4 Ways to Get a Likeness in Portraits

There is agreement among top portrait painters that a person’s likeness is dependent on the proportional relationships between facial features, not the specific shape of the nose, mouth, ears, or eyes. That is, the location of the eyes is more important than the color or shape of the eyes.

Queen Vashti by Ann Manry Kenyon, oil on linen, 30 x 24.
Queen Vashti
by Ann Manry Kenyon, oil on linen, 30 x 24.

The proof of this assumption can be found when you compare photographs of someone at different times of their life. They may have lost hair, gained more wrinkles around the eyes, added a second chin, or started wearing glasses, but you will still recognize them as being the same individual because the proportions have remained largely unchanged.

But although every portrait painter might agree on that general concept, they differ on how to put it into practice. Some advise their students to use straight lines to establish the level of the eyebrows, nose, chin, ears, neck, and shoulders; others insist that the best approach is to draw or paint the large shapes that correspond to the structure of the skull. The first of these two approaches emphasizes the lines defining the outside edges of the features, whereas the other utilizes big painted shapes that indicate the identifying eye socket, angular jaw, protruding nose, etc. There are also those portrait painters who have developed a technique of combining these two approaches, starting with briefly drawn linear markings and then proceeding directly to the big shapes that indicate the framework of the head.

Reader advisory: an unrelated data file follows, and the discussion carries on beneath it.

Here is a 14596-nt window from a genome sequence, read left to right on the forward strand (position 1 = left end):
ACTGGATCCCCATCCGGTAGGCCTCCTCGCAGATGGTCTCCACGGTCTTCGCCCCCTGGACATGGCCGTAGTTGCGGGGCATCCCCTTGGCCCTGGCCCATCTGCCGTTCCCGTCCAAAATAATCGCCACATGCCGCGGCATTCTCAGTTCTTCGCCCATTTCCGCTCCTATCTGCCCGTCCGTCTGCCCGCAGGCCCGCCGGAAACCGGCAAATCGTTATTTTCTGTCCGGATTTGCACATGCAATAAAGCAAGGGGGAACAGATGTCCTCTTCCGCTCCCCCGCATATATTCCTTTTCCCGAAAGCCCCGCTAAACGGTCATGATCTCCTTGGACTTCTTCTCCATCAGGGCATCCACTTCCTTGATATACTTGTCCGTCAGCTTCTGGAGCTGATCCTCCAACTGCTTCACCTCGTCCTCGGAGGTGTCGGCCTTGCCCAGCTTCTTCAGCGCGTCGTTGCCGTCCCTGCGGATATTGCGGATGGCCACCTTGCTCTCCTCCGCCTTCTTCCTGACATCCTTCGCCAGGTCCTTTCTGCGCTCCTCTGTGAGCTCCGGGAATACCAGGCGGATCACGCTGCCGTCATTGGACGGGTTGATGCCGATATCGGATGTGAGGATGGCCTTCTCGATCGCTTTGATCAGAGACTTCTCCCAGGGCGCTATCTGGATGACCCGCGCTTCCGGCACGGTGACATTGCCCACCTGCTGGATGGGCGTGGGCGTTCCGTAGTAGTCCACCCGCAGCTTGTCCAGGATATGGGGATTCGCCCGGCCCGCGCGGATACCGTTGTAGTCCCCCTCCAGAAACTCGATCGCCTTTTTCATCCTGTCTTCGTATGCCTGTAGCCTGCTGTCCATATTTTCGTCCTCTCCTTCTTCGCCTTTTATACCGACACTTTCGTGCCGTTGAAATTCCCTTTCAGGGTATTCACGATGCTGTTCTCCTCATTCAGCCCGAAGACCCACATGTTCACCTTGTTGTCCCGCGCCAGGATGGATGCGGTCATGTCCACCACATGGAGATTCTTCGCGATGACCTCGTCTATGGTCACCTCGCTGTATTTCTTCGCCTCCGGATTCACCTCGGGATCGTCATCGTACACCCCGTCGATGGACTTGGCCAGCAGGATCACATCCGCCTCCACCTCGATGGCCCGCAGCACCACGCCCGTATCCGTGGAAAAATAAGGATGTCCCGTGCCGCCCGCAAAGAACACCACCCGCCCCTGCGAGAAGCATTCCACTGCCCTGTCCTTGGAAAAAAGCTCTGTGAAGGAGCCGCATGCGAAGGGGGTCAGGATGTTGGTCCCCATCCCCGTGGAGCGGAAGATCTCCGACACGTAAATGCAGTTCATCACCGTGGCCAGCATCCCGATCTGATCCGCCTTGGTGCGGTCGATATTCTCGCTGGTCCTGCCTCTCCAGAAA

One way or another, all of these artists find ways of taking visual measurements of the proportional relationships down the central axis of the head. They make use of the approximately equal distances between the top of the forehead and the line of eyebrows, the distance from there to the bottom of the nose, and the space from the bottom of the nose to the chin. Another common proportional relationship holds that the length of the ears is equal to the distance between the top of the eyebrows and the bottom of the nose.

When portraitist John Howard Sanden begins evaluating those relationships, he uses a bristle brush loaded with a thin mixture of a neutral color (titanium white, ivory black, and yellow ochre) to mark the top and bottom of the head, then the left and right sides. He continues indicating the neck and shoulders before he runs a vertical line down the center of the face that follows the curvature of the head if it is turned in one direction or another. Sanden then places a horizontal line in the center of the head where the eyes appear and makes other short horizontal lines to mark the eyebrows, jaw, and the bridge and bottom of the nose.

Everett Raymond Kinstler refers to himself as a value painter, meaning that he is more concerned with the relationship between dark, midtone, and light values than he is with carefully drawn lines or specific color combinations. He finds that any number of different pigment combinations can look like flesh so long as the relative values are correct.

Ann Manry Kenyon is a direct, or alla prima painter, which means she likes to complete a portrait while the oil paints are still wet. That allows her to lay down thin patches of color mixtures and then blend them together as she refines the portrait. Some artists refer to those brushstokes of color as tiles—disconnected marks indicating the appropriate shapes, values, and colors that can eventually be brought together to create the appearance of skin, hair, clothing, etc. So although Kenyon does start with a brief indication of the lines establishing the placement of the overall shape of the head and the relationship between the features, she quickly starts to build up the oil colors to capture the personality and likeness of her portrait subjects.